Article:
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Episode 6: Why people are your most important asset in change management with Gareth Evans

Diary of a change manager podcast

Your people are the most important asset in any change programme. In this episode, veteran Change Manager Gareth Evans explores what it means to put people first through change.

From acknowledging individual contributions to fostering a culture of recognition, Gareth and our host Sam explore what it means to bring your people with you on a change journey.

Change manager Gareth Evans recording the podcast, a quote reads "people want good training and development!"

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Episode 1: Leading change
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Episode 1: Leading change

The people side of change

Episode highlights

Welcome to Diary of a Change Manager. The podcast that makes change management easy. In this episode, your host Samantha Kinstrey discusses the people side of change with expert change manager, Gareth Evans.

Browse our full transcript below, in simple, scannable sections.

People are the key to organisational change

Sam: Welcome, Gareth. Today we are talking about a subject that is really close to our heart at The Inform Team, so it’s people in change management. So Gareth, do you want to introduce yourself and kick off?

Gareth: I’m Gareth Evans, I work in The Inform Team. I’ve been there for about three years now as a change lead, working for a couple of different government departments on major change programmes, transformative programmes.

Sam: Let’s talk about people in change, Gareth. What do you think are the key components? What makes it so important?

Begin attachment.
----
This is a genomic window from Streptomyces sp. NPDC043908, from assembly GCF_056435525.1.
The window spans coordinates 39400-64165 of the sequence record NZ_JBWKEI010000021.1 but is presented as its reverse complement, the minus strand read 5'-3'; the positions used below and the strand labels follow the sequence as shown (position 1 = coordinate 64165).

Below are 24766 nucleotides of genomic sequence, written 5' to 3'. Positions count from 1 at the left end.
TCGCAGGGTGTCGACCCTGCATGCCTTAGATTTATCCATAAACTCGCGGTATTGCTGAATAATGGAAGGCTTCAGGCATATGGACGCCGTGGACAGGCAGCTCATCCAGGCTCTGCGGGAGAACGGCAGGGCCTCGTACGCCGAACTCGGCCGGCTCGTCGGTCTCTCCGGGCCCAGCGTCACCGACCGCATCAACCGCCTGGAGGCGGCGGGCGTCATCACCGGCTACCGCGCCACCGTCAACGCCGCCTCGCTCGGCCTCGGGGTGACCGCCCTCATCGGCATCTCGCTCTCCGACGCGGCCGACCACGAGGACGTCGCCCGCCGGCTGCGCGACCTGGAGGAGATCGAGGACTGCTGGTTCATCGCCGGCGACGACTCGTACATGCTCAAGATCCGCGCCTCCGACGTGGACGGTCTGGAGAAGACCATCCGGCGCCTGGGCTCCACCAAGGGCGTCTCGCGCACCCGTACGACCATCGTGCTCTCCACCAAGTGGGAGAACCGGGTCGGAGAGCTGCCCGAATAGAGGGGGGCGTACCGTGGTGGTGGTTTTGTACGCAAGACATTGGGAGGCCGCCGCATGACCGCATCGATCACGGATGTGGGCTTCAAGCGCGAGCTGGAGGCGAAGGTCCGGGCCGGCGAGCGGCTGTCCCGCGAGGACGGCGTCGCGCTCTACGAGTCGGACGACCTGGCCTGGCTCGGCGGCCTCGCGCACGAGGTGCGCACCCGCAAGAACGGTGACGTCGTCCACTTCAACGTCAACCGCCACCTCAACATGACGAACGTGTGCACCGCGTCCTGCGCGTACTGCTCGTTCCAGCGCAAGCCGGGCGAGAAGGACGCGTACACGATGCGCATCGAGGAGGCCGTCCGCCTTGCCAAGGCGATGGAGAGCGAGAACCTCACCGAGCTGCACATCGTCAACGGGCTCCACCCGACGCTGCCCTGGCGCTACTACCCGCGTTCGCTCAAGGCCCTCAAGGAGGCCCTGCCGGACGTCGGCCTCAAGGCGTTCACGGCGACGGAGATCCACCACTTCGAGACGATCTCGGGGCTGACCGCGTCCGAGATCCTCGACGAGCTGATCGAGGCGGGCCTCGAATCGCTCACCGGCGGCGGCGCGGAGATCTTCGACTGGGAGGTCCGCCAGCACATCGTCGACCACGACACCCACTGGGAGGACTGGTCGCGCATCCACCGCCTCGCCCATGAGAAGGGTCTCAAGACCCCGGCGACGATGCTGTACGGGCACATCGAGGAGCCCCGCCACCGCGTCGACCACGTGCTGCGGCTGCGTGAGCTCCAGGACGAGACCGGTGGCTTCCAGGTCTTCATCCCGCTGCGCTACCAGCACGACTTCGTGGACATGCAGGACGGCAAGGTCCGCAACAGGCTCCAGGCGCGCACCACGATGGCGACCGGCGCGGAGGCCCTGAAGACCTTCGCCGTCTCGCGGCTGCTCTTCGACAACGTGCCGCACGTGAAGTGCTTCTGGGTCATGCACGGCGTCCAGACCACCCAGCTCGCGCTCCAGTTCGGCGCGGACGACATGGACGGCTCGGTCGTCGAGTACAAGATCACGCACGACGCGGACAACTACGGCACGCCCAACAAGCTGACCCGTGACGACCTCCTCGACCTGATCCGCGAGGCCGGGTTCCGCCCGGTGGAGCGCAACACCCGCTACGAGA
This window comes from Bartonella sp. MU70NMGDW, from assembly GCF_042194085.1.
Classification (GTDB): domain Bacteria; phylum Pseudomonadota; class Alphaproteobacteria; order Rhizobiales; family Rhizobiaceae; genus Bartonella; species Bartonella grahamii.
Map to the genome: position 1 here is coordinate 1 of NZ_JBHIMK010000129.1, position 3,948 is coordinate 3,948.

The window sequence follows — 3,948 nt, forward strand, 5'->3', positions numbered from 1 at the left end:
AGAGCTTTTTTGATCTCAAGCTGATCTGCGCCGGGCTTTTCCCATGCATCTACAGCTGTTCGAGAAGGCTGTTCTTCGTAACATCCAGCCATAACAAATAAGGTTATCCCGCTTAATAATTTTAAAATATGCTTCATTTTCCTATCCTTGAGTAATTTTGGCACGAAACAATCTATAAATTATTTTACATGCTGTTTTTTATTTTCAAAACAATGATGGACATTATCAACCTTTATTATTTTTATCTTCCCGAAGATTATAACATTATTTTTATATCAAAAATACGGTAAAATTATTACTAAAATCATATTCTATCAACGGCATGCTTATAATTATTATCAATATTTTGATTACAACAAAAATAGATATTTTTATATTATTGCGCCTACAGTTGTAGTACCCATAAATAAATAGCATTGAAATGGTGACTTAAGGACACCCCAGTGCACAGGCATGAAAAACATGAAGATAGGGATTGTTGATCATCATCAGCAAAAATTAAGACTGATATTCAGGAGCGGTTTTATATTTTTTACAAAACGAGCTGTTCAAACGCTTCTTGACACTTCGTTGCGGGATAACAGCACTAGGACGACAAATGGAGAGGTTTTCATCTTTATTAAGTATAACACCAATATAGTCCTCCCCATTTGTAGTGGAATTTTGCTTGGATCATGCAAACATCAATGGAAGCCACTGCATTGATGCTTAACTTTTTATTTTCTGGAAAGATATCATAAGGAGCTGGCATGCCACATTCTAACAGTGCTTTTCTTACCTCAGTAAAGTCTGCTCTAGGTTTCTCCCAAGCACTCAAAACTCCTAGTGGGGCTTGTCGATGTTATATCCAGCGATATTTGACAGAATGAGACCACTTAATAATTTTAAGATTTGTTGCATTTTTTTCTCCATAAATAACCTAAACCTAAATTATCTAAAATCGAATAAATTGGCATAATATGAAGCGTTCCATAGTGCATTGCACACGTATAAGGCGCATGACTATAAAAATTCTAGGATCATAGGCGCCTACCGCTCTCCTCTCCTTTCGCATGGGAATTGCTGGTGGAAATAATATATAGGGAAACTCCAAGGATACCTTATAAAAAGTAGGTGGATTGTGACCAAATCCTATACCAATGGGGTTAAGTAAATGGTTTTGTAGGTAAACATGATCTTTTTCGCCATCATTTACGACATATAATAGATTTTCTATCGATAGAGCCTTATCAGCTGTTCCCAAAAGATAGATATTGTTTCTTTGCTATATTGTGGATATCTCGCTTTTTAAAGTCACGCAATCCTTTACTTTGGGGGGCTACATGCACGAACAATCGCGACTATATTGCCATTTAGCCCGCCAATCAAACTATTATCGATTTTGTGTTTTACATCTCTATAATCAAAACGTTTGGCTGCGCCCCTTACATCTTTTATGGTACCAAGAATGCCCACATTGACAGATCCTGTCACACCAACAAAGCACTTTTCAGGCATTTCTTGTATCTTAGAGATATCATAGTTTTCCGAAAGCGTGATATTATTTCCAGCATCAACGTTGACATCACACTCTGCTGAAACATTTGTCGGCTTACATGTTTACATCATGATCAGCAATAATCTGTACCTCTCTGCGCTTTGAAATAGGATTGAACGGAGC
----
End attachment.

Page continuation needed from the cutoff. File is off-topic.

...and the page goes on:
Gareth: I think it’s really important to, first of all, understand the people that you’re gonna be changing for. And not just the company but the actual individuals themselves. You’ve got to involve them in the process. There’s no point in trying to do it from an ivory tower, you’ve gotta get them involved and very close to them.

And then there’s preparing the people for the change. How did you do that? How to tell the story to them?

And then ultimately getting them involved in the future. So how would you exploit the investment of any change programme to the best you can?

Personalise your users and stakeholders

Sam: Yeah, okay so understanding your people, I mean, it’s a very commonly used term, isn’t it? So most people think about stakeholder analysis, is that what we’re talking about here?

Gareth: That’s where we start, it’s a useful tool but I think it can be a little bit reductive sometimes. There’s lots of things you do, your stakeholder map, you do a bit of analysis, you think, right the people that are affected think, feel, and do. What do we want people to respond to? How do you want the people to respond to us?

But ultimately, I think a lot of the stakeholder management at the start is very much driven towards the influencers, the decision makers, so by name. So we talk about those individuals as specific people. People get very excited about that, particularly project managers and the like. And ultimately that’s fine but those people get well served by reports and government structures and stuff like that.